Jack Rutter was a young footballer with the world at his feet when, aged 18 and just a month away from signing his first professional contract at Birmingham City, his life was turned upside down.
In March 2009, on a night out with friends in Gloucester, a horrific, unprovoked assault left him with a fractured skull and a fortnight in intensive care. The resulting brain damage caused balance and coordination problems that meant his dream of playing football professionally was gone.
To get so close to reaching every boy’s dream only to have it snatched away so cruelly would be enough to break many people, but not Jack Rutter.
In early 2012, the charity Headway, which works with people to improve life after brain injury, introduced Jack to cerebral palsy football – a seven-a-side game which is open to players with traumatic brain injury and other neurological disorders.
Five years on, Rutter has captained England at both the World and European Championships, whilst leading out Team GB at the Rio 2016 Paralympic Games.
A role model off the pitch, he is an ambassador and motivational speaker for, among others, the Dame Kelly Holmes Trust, who help young people facing disadvantage get their lives back on track.
The England captain is also Head of Disability Football for McDonald’s, who this week launched their 2017 Community Awards, where Teamer got the chance to speak to Jack about his incredible journey in life and football.
Can we start at the beginning and your early days in football? Tell us a bit about those.
I started playing football when I was very young, probably four years old, when I was kicking the ball around before school and every lunchtime on the playground. I actually got to the stage where I asked my mum and dad to put lights in the trees in our garden so that I could play at night. I loved football from an early age.
Who was your first team?
I went first of all to Russell Ralph’s Coaching School in Gloucestershire, where I built my skill levels and realised I really enjoyed the game. Aged about seven, I started playing for Windsor Drive – a fantastic grassroots club in Gloucester. I met some great people, some really good footballers and the manager wanted us to play it out from the back. It was really enjoyable and obviously my skill levels built up quite high.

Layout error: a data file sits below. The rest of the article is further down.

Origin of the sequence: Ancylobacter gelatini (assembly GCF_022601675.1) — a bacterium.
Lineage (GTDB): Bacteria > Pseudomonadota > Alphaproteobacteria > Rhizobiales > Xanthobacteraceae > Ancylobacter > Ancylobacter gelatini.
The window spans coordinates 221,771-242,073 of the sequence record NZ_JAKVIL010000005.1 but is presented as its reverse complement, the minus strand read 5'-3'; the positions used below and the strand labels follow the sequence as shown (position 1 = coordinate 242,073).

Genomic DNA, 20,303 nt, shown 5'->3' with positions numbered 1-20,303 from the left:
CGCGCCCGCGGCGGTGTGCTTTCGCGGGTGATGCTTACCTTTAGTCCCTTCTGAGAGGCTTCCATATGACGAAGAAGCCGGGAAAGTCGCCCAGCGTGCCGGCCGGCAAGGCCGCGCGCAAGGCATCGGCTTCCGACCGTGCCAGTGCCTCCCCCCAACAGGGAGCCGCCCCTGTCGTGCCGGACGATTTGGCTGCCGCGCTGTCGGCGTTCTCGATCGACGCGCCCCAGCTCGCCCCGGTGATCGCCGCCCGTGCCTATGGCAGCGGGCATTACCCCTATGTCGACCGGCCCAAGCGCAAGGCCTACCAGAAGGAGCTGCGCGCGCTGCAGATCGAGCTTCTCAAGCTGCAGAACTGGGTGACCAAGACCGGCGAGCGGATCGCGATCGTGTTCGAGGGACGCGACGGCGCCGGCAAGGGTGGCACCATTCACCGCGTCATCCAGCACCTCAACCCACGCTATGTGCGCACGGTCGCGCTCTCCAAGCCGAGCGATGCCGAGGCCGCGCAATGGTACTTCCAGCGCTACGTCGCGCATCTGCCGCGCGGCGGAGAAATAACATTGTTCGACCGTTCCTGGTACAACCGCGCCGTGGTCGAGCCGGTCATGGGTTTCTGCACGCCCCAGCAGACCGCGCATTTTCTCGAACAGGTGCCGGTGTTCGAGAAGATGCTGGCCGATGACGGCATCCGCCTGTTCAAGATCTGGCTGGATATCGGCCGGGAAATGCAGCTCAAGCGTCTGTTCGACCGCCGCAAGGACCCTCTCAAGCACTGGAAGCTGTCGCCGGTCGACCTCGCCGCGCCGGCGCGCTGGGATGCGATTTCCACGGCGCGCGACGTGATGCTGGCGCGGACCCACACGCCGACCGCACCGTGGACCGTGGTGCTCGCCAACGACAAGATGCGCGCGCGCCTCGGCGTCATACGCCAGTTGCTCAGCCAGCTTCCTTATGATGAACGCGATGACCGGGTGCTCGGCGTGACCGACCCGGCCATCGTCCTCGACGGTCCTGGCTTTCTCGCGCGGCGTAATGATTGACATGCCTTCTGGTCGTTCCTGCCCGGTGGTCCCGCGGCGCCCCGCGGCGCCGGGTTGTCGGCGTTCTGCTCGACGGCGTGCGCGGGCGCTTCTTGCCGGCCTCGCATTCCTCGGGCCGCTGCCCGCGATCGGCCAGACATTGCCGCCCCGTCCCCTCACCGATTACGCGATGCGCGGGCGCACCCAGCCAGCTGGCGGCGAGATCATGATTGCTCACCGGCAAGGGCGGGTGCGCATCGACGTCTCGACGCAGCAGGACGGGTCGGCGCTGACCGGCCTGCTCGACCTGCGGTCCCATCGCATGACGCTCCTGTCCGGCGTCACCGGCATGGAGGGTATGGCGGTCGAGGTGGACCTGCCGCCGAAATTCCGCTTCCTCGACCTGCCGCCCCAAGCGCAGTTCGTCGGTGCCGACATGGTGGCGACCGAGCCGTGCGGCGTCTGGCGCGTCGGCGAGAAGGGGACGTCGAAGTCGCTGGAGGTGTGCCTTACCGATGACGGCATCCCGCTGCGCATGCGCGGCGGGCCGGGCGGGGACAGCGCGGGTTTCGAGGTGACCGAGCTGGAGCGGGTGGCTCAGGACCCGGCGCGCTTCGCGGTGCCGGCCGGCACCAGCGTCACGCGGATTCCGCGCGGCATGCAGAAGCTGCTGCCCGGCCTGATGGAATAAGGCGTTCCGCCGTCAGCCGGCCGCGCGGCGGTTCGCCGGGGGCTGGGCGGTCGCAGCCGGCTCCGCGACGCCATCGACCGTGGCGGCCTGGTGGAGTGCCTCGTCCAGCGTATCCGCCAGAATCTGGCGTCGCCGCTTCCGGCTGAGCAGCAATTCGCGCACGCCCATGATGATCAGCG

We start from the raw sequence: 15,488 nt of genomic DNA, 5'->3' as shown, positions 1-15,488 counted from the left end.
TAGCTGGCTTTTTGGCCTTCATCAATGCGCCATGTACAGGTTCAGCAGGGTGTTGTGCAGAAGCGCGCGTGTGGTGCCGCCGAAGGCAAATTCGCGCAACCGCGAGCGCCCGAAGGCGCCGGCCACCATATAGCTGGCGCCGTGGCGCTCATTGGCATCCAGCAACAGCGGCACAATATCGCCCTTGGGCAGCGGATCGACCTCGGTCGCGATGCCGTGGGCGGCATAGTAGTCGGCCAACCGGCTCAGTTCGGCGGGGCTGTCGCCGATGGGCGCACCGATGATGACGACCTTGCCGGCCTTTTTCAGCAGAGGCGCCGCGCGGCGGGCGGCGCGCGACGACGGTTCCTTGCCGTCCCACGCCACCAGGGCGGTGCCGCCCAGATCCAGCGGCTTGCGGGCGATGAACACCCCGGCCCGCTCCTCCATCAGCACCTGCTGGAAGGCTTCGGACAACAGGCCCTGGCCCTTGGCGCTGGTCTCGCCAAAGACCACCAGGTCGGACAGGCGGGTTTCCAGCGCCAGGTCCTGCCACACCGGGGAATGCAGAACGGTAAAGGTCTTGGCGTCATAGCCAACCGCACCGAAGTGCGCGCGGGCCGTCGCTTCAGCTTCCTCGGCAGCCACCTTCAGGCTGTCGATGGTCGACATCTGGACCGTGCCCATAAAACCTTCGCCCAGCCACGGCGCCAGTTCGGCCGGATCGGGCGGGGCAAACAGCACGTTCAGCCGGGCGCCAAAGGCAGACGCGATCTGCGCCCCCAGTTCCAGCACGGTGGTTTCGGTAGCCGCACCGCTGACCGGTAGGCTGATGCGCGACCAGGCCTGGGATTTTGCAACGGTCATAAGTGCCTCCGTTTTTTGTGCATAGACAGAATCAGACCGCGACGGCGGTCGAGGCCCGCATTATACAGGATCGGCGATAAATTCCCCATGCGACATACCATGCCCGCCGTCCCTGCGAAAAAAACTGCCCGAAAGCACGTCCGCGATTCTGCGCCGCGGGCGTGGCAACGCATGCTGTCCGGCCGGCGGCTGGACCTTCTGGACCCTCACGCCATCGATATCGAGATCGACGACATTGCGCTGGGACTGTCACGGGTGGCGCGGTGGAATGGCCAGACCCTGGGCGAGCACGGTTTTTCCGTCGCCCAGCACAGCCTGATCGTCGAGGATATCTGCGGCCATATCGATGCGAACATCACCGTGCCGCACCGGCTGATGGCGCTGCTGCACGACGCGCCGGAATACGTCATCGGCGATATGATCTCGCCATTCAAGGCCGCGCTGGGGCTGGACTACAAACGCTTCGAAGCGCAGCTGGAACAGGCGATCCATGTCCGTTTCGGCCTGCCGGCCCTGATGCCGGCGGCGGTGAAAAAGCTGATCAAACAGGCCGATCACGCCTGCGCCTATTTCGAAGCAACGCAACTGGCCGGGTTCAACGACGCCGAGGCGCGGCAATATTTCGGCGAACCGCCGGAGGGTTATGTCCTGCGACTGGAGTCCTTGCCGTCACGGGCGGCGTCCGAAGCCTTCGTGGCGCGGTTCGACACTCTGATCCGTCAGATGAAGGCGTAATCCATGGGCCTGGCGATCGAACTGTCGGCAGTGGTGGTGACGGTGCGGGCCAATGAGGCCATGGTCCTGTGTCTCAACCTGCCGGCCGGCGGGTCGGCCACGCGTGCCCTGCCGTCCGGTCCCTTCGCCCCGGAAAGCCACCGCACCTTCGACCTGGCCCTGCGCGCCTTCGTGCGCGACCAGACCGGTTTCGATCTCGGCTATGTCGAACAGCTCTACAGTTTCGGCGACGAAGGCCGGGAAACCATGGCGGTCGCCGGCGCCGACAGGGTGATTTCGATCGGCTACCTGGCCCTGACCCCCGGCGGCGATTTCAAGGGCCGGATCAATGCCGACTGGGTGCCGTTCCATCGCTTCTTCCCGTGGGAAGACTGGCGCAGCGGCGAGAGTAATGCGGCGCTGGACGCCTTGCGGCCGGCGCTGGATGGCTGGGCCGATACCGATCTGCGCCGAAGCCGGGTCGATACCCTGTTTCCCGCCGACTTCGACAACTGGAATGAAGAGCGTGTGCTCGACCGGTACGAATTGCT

I think half of our side signed for pro clubs at 10 or 11 years old, so they had a really good system for producing players. I had development squad days at Bristol Rovers and Cardiff City but my big chance came at Birmingham City, when I was 10 years old. They were just going into the Premier League so I had to bite at that chance to play for them.
So that was the big break?
Yes, I spent eight years at the club, moved up there when I was 16 to play full time with them on a scholarship. I was doing very well. From 16 I was first choice right back in the under-18s, playing every week and I made 35 appearances for the reserve team by the time I was 18. We’d booked our place in the FA Youth Cup semi-final and I was expecting to sign a professional contract when I was assaulted on a night out.
We won’t dwell on that horrific incident, but it obviously changed your life. Can you put into words how difficult it was to have your dreams snatched away from you.
It was heartbreaking. I was weeks away from playing in one of the biggest games in youth football in this country but that turned my life upside down. I was in intensive care for two weeks, had a brain haemorrhage and I was permanently deaf in my right ear. It was a lot to come to terms with and I had to retire from professional football as a result. It was devastating.
Fortunately I had a really good support network from my family, Birmingham City helped with the rehab at first and the charity Headway – which helps people who have suffered brain injuries – were fantastic as well.
Retiring was heartbreaking but, a few years later, fortunately I got that call from the head of disability football at the Football Association, Jeff Davies. He gave me a lifeline, he gave me a second chance in football, so I say thank you to him and to the FA for helping me get back on track and reaching my potential on the pitch.
How did you first get involved in cerebral palsy football?
I was receiving help from Headway so I asked them one day if there was any sort of disability football that I could play.
They called the Nottinghamshire FA, where I was living at the time, who said that I could play for the cerebral palsy team because it’s open to people with brain injuries.
I had a trial, did well and got onto the radar with England. I got in the team a few months after that, which was a springboard to the last four years, which have been the best four years of my life.